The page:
Third, letting everyone believe what they want to believe is not thoughtful, selfless, or honorable. In fact, it is quite the opposite. You see, by denying an absolute morality, we are ultimately saying that we should not care what anyone else believes, it is up to that person. Additionally, we are saying that what others believe does not bother us, should not bother us. Last, we think that other’s beliefs ought not affect our beliefs, just as much as ours ought not affect theirs. This ideology is flawed for a number of reasons. First, it comes from a notion that it’s possible for this conversation to arise in the first place if relativism were to exist. The fact that we’re debating relativism points clearly to a fact that relativism is just a flawed ideology, because if relativism existed, we would not be so concerned about others believing relativism exists. In fact, the moral relativist could go through life wholly disengaged from any topic of morality, relativism, or “letting others believe what they believe” chatter perfectly happy. They are content with having their morality and you having yours because they truly believe everyone can believe what they wish. The absolutist, however, will do the opposite, claiming their idea of morality is absolutely the correct one. The real relativist would not engage in heated debates about letting everyone have their opinion, they would simply not listen, nor give inputs to the debate out of fear and/or understanding that they would be affecting another person’s opinion or belief. But this is obviously not the case. People who claim to be relativists are typically fighting for anyone to believe anything they wish, and therefore saying those that believe you cannot simply believe anything you wish are absolutely wrong.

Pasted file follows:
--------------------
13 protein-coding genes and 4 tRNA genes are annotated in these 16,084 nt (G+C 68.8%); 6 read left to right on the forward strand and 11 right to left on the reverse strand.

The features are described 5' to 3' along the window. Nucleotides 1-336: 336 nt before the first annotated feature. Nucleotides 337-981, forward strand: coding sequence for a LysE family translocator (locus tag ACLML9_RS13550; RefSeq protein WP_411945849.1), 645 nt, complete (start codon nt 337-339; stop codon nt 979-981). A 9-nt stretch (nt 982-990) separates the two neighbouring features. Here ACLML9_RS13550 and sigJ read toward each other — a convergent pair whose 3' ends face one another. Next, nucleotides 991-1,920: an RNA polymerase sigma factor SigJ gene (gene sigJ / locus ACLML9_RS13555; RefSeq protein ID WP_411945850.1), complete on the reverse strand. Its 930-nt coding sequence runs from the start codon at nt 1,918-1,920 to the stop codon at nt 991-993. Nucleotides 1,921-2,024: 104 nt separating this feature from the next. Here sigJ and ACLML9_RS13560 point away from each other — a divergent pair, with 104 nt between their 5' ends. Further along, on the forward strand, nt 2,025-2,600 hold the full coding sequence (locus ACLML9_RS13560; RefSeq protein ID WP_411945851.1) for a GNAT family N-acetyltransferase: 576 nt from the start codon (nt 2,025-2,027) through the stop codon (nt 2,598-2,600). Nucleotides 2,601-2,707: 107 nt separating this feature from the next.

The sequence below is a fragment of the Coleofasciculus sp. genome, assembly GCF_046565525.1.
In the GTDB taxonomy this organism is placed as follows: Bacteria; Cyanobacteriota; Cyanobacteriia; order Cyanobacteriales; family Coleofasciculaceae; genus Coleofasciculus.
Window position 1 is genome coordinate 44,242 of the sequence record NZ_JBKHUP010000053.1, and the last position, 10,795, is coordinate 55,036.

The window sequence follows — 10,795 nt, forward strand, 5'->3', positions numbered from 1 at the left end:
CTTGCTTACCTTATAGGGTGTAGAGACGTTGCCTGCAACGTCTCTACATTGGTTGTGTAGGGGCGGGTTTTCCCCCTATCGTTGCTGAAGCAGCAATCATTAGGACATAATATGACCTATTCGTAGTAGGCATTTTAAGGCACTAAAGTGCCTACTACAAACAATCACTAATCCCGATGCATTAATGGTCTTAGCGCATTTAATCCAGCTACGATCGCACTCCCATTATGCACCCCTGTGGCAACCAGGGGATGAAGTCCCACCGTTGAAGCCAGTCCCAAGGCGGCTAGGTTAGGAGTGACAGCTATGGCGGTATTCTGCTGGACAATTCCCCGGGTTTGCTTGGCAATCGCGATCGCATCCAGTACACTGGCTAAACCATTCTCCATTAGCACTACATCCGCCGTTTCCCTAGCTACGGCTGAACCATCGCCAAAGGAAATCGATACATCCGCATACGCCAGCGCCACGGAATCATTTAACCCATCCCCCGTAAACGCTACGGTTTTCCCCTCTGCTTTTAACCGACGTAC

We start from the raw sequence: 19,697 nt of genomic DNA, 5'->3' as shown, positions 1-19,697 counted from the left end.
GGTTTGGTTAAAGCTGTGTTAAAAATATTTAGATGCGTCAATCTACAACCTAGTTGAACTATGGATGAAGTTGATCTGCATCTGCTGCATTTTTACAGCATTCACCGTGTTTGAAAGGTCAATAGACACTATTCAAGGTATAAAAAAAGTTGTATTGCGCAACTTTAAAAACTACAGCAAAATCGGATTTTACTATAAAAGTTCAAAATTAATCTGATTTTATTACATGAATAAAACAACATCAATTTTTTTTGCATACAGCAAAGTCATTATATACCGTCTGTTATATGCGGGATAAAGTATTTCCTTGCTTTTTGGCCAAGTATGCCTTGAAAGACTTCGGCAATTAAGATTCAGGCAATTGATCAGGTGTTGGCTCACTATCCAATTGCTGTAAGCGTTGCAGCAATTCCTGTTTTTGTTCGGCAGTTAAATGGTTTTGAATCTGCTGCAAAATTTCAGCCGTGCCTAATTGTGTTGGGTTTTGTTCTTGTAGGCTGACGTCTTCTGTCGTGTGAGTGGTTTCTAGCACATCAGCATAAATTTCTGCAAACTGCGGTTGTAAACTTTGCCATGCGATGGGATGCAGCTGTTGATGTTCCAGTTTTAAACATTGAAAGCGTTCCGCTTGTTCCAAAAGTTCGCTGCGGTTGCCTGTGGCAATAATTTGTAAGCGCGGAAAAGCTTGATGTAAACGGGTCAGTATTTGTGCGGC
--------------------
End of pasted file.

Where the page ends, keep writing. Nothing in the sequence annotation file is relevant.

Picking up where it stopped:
We must not confuse tolerance with relativity. Tolerance is good, relativity is false. Tolerance says to respect differences in belief while wholly understanding we’re all under the same moral obligations; relativity says to let everyone believe as they wish. Tolerance says to engage as many people as possible to understand backgrounds; relativity says to stay entirely disengaged from backgrounds and beliefs altogether.

Now, if we have established that relativity is not the way the world works, it follows that we have an imperfect idea of what the true, absolute morality actually is. Since we are able to debate this topic, regardless of our beliefs, we can say that some absolute theories of morality are objectively better than others and are therefore better representations of the true morality we inherently feel drawn to. Yet we still have an imperfect idea of what the absolute morality is and therefore we cannot follow it perfectly.  So what? Well, I argue that there has to be a consequence to not following the true, absolute morality that exists. For any rule that is broken has a consequence. I should think you’ve felt the weight of these consequences at some point, given that all of our attempts at following this true morality have never once been successful.

To Be Continued.



God Bless,


Recommended Readings/some ideas come from:

Mere Christianity by CS Lewis

Relativism by Allen Wood